I wish I would have known about combo-feeding from the very beginning of my motherhood journey, and especially when my daughter was a newborn and I struggled to breastfeed her. Instead, I thought that since I couldn't (and would never be able to) breastfeed exclusively, I had to switch to formula full-time.
Turns out, I am not alone in assuming I have to pick "one or the other" when it comes to breastfeeding and bottle-feeding. Segrave-Daly told Romper the following:
"Mothers tell me they are furious to learn they could have successfully combo-feed their babies, but instead stopped breastfeeding because they weren't informed. In our support group, many mothers tell me they will consider combo-feeding their next child, now that they know it's an option."
Imagine being able to breastfeed your baby, because you want to and enjoy it, but not having to worry about what is or is not coming out of your boobs. That's what combo-feeding was like for me. I pumped at work for a while, but was able to add formula when I didn't make enough milk to meet the needs of my baby. And when I wanted to stop pumping, because it literally sucked? Yeah, I just dropped those sessions and had my day care provider give my baby formula during the day. I was still able to nurse nights, mornings, and weekends. It was a great balance for me and my babies.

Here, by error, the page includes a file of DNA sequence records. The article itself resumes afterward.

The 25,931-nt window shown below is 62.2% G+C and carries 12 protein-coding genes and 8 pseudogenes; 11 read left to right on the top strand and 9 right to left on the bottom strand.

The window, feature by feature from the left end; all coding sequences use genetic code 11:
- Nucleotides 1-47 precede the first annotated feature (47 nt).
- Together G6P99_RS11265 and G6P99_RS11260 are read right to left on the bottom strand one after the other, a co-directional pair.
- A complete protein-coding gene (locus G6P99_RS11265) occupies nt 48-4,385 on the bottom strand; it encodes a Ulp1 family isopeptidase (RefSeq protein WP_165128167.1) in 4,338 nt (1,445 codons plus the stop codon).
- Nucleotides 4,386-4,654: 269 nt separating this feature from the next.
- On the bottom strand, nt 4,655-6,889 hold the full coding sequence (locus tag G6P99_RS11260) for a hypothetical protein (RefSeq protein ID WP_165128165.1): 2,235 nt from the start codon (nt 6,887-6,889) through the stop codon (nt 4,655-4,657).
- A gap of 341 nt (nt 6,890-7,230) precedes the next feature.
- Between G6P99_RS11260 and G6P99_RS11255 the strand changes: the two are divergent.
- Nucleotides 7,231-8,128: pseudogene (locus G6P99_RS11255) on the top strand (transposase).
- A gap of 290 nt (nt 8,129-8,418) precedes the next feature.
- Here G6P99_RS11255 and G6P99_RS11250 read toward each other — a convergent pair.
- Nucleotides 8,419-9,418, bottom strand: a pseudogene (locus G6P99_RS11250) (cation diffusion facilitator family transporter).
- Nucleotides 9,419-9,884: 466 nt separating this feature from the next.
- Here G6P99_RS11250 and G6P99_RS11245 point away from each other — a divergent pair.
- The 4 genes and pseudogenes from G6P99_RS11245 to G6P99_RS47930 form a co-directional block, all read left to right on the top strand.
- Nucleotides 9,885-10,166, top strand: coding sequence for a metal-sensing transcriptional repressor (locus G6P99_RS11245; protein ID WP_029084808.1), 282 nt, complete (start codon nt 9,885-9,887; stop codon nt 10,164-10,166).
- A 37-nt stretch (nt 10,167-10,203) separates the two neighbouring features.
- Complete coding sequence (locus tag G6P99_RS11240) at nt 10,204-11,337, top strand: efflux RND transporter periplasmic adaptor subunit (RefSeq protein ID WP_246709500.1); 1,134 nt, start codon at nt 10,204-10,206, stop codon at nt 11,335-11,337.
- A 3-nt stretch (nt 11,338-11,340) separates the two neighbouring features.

When you are a new mom, you learn that sleep is life. Yes, literally life itself. But when you're a new mom you also learn that sleep can be pretty impossible to come by. So, what if I told you that you could replace a middle-of-the-night breastfeed session with a bottle of formula or pumped milk, given by your partner or spouse? Yeah, I did this for eight months after my second child was born, and got way more sleep than I did when I tried to breastfeed exclusively.